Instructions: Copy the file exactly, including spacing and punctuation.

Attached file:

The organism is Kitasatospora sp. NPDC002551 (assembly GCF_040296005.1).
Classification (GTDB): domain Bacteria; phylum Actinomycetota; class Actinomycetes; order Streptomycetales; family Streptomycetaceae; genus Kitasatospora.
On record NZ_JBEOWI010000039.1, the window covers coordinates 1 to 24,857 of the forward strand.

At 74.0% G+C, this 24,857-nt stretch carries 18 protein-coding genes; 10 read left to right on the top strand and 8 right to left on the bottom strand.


The organism is Kitasatospora sp. NPDC002551 (assembly GCF_040296005.1).
Classification (GTDB): domain Bacteria; phylum Actinomycetota; class Actinomycetes; order Streptomycetales; family Streptomycetaceae; genus Kitasatospora.
On record NZ_JBEOWI010000039.1, the window covers coordinates 1 to 24,857 of the forward strand.

At 74.0% G+C, this 24,857-nt stretch carries 18 protein-coding genes; 10 read left to right on the top strand and 8 right to left on the bottom strand.